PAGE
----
Earlier this year it was made official that in the 136 years of record keeping, 2015 was the hottest recorded year, beating 2014 by the widest margin. And then, January 2016 broke the record by claiming the title of ‘the most anomalously warm month’ ever. The month was 1.13°C above normal. Then, February 2016 broke destroyed all records. Not only were Arctic regions 16°C warmer than normal, but the Earth north of the equator was 2°C warmer than pre-industrial temperatures. With each day it is becoming glaringly obvious that the costs and consequences of climate change in our world will soon define life in the coming years.
Everyday, we are exhausting the Earth’s ability to absorb greenhouse gases. 2015 saw the largest annual increase in carbon dioxide since records began. The science is simple— we have been learning this since middle school— increase in carbon dioxide levels in the atmosphere means higher temperature.
Nations across the world have been talking about taking steps to cut down carbon emissions, but how far these plans have developed into something tangible is questionable. And, as far as studies suggest, even if these projects were executed, a warmer climate across the world is inevitable. There is no guarantee that even reverting to drastic measures such as geoengineering will work.
Climatic changes has far reaching multi-fold consequences— nations that lack the resources, good governance, and the resilience needed to face the many adverse consequences of climate change will lose stability forcing people from these regions to flee for refuge, which will result in conflicts. While it is difficult to fully understand the strong correlation between migration and economic and political instability, evidence shows that there is plenty of reason for authorities across the world to be concerned.
The EJAtlas and its findings:
In December 2015, the Environmental Justice Atlas released a map in Current Science that highlights ecological conflicts across the world. As per their research, India, Colombia and Nigeria shows the highest incidence of conflict caused by climate change and environmental disputes.
Between 2011-2015, the European Commission FP7 funded the Environmental Justice, Liabilities and Trade’ (EJLOT) project with aim of ‘bringing science and society together to catalogue and analyse ecological distribution conflicts and confront environmental injustice’. Under this project, they created the Environmental Justice Atlas or EJAtlas.org, an online interactive information portal that provides people with the various ‘cases of people’s’ resistance against climatic change and environment degradation’.
The Atlas has recorded conflicts at both local and national level, on varying issues such as nuclear energy, thermal power plants, mining, land acquisition and infrastructure, among other parameters. A small research team from Jawaharlal Nehru University in Delhi collected and documented accounts of environmental and ecological conflicts across South Asia. After compiling the information, the group created the map which showed that India is on the top of this list with more than 200 such recorded conflicts. Columbia with 101 and Nigeria with 71 takes the second and third spots in the list. Most recorded disputes in India are related to issues of water management, followed by that of fossil fuels, climate justice and the industrial and utilities conflicts.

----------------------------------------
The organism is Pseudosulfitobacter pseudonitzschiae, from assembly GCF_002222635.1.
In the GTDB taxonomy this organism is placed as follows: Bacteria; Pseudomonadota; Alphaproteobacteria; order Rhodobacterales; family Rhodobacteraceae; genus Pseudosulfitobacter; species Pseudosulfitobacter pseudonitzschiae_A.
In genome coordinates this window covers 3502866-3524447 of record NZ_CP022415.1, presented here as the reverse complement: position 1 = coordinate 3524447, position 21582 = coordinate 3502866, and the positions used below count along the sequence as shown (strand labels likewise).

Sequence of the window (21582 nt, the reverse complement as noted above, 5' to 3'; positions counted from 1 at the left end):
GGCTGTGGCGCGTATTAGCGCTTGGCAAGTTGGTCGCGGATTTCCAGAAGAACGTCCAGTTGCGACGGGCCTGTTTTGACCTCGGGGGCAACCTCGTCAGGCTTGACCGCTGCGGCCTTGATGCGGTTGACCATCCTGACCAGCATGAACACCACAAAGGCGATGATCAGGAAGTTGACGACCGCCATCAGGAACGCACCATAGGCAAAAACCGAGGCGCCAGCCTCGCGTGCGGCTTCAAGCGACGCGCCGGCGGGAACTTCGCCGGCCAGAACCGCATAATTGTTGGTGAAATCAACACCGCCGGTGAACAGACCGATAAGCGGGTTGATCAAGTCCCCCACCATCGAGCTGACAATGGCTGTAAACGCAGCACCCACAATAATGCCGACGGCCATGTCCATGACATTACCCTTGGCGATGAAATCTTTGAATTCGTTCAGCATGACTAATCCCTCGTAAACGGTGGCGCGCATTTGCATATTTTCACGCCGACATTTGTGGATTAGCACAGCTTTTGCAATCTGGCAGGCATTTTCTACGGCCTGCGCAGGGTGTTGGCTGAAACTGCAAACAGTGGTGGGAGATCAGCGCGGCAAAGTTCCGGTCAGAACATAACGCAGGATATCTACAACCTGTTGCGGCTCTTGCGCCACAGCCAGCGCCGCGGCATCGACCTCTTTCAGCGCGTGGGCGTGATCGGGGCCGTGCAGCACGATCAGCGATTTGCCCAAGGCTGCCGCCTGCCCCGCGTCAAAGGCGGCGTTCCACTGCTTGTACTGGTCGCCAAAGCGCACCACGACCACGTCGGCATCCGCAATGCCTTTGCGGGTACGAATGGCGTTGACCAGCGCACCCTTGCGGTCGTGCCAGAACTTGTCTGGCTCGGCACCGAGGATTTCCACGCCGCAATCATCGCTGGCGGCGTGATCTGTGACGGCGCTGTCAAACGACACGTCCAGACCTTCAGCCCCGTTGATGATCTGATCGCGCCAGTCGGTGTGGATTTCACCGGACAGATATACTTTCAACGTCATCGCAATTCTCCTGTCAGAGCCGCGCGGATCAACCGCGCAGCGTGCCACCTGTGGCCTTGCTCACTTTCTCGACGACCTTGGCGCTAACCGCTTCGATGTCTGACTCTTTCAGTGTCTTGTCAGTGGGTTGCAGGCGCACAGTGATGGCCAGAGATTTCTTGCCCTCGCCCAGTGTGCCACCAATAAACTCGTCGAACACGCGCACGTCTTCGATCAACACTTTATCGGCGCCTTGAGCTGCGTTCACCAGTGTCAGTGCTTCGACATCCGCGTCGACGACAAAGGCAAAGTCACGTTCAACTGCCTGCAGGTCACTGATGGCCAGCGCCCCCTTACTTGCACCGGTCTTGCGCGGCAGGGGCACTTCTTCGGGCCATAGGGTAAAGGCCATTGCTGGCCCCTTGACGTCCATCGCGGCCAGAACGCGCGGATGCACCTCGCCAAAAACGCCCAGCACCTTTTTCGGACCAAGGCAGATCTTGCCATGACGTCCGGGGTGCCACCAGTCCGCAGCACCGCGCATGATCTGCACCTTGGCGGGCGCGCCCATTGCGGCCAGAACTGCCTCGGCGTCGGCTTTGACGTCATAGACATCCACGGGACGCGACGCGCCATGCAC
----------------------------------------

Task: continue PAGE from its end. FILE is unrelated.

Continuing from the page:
According to V V Krishna, the project director and professor at the Centre for Studies in Science Policy at Jawaharlal Nehru University, New Delhi, one of the reasons why country shows maximum number of conflicts is the rapid industrialisation, mining for natural resources and industrial units that flout environmental guidlines. He also added that India is known for bad management of water resources. “This leads to shortage, leading to conflicts. There is also the appropriation of water sources and channels by industrial units with political nexus,” he said.
So far, the EJAtlas details 1,671 conflicts. Joan Martinez-Alier, professor at the Autonomous University of Barcelona, Spain and member of the EJOLT co-ordinating team, pointed out that many conflicts, especially in India, may be under-reported. “This is the largest country in the world in terms of population, and very likely in terms of environmental conflicts,” he says.
Krishna added that countries which are good at gathering and distributing evidence around climate change and resources tend to be better at avoiding violent conflict arising from these issues. “If there is a fit between knowledge generation and decision making, it helps,” says Krishna. “In India there is a very weak or no link between these two domains of policymaking.”
Each of the case listed in the atlas includes a structured detail of information such as description, basic data, source of conflict, project details and actors, the conflict and the mobilization, impacts, outcome, sources and materials, meta information and comments. Their aim is that students and policy makers study these cases to under their impact on the environment and society and therefore form laws that could prevent such instances.
What does this mean for us?
If we were to factor in El Niño to the other phenomenon that are causing climatic changes, then we can easily conclude 2016 that will continue to get warmer. But the political, callousness towards this problem is far more scarier. Neither the politicians nor the media seems to be giving enough importance to it. Despite being a pressing matter, the need for environmentally conscious changes has barely managed to gain worldwide attention. While there are very few who seem to have fully grasped the seriousness of the situation, as we suggested earlier on it might not make much of a difference in the long run. If the trend continues, we will be facing a very hot summer this year, and in the years that might follow.
Words: Krupa Joseph